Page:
Exercises to Help Seniors Maintain Balance
Even though it’s often underrated, good balance is just as important to physical fitness as strength, endurance and flexibility.
As we age, balance becomes an even more crucial part of our general health and wellbeing. Consider Incorporating these great balance exercises into your daily routine to stay safe and stable wherever you are.
Why Practicing Balance Is Important
The most obvious benefit for seniors practicing balance is the ability to stay steady on your feet to help prevent slips, falls and injuries.
But good balance is important for other reasons. Researchers have found that practicing balance also aids in:
- Supporting mental clarity: Greater cognitive gains have shown up in those who practice balance exercises over those who do not.
- Easing stress and anxiety: By encouraging the person to stay present in the moment.
- Maintaining functional movement: Keeps joint dynamics, muscular balance and postural equilibrium strong.
- Improved reaction time: If you do find yourself in a situation where you’re overbalanced, you’ll be able to react and steady yourself far more quickly, preventing injury.
- Increased cardiovascular activity: Balance training exercises increase blood flow and get your heart rate up, resulting in better circulation and heart health.
Best Exercises For Seniors to Maintain Balance
All older adults should engage in some kind of balance training, regardless of your present activity level. Balance exercises are not vigorous or high-impact (hard on joints), so you can do them daily and as frequently as you wish.
The best exercises for seniors to maintain balance are simple, effective and can be done just about anywhere with no equipment at all!
- Single-leg stands: Single leg exercises are wonderful for both balance and strength training. To complete a single-leg stand, stand upright with your feet hip-width apart. Raise one foot a couple inches off the floor without leaning toward your standing leg. Hold for 10-20 seconds, then slowly return your foot to the floor. Repeat on the opposite side, and do 5-10 repetitions per leg.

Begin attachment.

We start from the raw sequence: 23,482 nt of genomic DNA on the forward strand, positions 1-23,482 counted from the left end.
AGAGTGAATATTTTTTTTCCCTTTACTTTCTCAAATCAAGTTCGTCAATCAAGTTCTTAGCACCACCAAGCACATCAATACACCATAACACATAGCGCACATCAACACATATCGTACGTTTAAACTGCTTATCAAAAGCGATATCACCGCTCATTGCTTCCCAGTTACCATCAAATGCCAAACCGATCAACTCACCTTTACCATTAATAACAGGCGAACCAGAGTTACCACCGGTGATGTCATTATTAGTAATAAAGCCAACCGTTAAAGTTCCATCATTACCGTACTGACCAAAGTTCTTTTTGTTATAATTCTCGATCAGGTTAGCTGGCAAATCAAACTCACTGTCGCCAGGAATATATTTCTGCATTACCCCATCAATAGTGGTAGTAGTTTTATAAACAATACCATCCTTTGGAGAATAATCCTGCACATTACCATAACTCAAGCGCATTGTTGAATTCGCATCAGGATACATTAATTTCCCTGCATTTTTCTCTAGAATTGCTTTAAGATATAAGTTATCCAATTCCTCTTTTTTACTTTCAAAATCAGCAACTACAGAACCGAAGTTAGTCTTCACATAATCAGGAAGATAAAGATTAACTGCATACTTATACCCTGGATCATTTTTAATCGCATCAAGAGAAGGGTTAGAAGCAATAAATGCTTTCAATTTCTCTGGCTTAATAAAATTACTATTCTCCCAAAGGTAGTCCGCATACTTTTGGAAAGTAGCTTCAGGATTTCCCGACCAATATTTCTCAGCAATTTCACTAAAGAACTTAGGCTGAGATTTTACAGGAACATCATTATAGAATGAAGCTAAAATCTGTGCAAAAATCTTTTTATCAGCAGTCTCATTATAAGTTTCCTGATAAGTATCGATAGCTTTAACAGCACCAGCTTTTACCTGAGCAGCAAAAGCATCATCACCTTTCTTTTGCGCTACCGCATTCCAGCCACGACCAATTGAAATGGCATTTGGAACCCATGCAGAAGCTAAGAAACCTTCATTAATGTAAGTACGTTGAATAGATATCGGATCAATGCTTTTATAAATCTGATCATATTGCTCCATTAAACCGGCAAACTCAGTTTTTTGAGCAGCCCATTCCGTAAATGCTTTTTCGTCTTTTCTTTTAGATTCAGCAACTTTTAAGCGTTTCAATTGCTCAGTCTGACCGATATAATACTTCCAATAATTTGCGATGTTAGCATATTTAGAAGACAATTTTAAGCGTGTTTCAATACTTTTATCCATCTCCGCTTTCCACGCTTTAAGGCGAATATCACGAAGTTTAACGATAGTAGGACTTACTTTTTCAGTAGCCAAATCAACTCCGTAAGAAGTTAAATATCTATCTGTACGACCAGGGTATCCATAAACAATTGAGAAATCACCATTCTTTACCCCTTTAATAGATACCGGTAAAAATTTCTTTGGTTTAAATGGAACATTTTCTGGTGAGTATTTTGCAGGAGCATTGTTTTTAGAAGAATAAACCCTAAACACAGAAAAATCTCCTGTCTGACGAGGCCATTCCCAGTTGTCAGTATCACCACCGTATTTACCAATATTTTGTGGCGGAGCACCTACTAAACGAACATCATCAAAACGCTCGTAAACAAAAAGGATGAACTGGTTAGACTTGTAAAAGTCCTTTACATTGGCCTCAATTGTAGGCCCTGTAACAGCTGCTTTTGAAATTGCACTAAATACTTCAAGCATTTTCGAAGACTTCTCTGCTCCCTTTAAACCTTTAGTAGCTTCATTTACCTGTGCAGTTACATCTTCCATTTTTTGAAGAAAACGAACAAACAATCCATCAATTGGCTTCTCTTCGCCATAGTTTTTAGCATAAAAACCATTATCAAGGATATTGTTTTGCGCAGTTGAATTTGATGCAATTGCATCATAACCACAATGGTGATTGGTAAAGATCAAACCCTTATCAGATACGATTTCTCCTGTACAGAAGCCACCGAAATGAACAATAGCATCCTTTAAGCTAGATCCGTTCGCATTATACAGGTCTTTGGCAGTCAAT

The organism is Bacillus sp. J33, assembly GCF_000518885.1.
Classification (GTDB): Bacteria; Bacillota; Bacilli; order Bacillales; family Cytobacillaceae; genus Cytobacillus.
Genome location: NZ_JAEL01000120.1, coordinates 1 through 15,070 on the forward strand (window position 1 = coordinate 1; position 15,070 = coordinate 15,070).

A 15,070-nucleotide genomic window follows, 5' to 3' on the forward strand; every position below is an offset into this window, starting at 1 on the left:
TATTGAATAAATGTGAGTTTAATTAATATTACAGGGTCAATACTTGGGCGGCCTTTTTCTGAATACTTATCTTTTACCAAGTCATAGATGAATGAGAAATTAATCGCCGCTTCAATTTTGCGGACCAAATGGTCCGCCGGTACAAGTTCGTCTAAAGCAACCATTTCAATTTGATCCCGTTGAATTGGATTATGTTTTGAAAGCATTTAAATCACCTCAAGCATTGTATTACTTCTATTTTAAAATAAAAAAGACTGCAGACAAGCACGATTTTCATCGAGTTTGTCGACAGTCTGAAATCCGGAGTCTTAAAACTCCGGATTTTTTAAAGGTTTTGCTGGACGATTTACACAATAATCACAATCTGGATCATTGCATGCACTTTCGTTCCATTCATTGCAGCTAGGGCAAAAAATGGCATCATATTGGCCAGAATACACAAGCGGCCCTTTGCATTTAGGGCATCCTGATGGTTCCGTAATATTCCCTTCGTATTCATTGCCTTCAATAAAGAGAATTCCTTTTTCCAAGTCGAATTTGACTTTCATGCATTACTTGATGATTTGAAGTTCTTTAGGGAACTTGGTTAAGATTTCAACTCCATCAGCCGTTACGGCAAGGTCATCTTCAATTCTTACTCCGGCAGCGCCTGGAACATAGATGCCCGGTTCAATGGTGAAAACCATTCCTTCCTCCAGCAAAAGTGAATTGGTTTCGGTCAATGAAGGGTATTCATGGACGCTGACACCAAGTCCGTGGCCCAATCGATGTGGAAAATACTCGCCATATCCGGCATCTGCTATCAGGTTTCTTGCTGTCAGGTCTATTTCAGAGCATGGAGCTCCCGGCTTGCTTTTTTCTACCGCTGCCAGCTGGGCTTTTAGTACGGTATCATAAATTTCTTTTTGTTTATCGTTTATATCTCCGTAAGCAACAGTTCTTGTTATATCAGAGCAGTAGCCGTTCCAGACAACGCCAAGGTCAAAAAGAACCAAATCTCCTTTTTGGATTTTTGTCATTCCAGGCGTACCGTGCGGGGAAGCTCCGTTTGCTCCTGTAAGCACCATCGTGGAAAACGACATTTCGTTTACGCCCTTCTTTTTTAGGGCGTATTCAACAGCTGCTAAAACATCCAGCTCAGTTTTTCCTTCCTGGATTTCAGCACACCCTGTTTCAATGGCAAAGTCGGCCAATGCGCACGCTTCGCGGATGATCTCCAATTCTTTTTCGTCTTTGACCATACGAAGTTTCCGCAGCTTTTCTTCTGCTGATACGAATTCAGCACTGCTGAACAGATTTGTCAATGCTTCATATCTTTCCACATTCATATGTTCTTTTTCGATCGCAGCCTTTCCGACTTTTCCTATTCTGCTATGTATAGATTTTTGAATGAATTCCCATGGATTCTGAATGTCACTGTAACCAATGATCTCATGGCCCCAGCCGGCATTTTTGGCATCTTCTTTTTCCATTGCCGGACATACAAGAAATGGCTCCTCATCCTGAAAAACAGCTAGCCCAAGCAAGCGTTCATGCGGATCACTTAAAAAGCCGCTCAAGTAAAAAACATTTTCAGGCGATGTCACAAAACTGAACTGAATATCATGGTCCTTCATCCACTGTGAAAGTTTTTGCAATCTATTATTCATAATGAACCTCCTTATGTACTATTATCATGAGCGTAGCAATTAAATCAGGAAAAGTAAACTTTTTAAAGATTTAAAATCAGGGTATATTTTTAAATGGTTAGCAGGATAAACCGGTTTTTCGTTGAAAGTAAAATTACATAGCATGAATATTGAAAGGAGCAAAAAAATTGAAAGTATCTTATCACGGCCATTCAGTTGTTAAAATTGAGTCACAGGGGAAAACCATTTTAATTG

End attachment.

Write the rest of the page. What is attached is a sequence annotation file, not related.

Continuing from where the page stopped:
- Head rotations: Balance exercises also include balance training for your inner ear, which helps controls vertigo and dizziness. Sit tall in a stable kitchen or dining room chair. Slowly move your head from side to side, keeping your body still. If you feel yourself getting dizzy, slow down even more. Do this for 30 seconds on, 30 seconds off, about 5 times.
- Walking heel-to-toe: Pretend you’re on a tightrope, and carefully walk in as straight a line as possible placing one foot directly in front of the other, heel-to-toe. Extend your arms for balance. If you’re feeling unsteady, feel free to let one hand brush against a wall as you walk. Begin trying this for around 5 minutes in a safe area of your home. As you improve, you can practice this anywhere!
- March in place: Marching in place is great for circulation, mobility and balance. If you need to hold onto something, do this exercise in front of a table or kitchen counter. Standing straight, lift your right knee as high as you can. Lower it, then lift the left leg. Lift and lower your legs 20 times total. Pause and take a break, then repeat another 5-10 times.
- Core stabilization exercises: The core is the body’s “powerhouse.” Your abdominal muscles wrap around your entire torso. As such, your core is primarily responsible for your overall balance. It stabilizes your spine, holding you upright and makes it possible for you to bend, reach, twist and turn. Core exercises like the bridge, modified plank and bird dog are excellent ways to safely build core strength.
- Yoga and Tai Chi: Both yoga and tai chi are gentle, balance-focused exercise routines that fuse the mind and body to maximize strength and stability. They can be done at home with a DVD, or you can find free or low-cost group classes at a local studio or senior center in your area.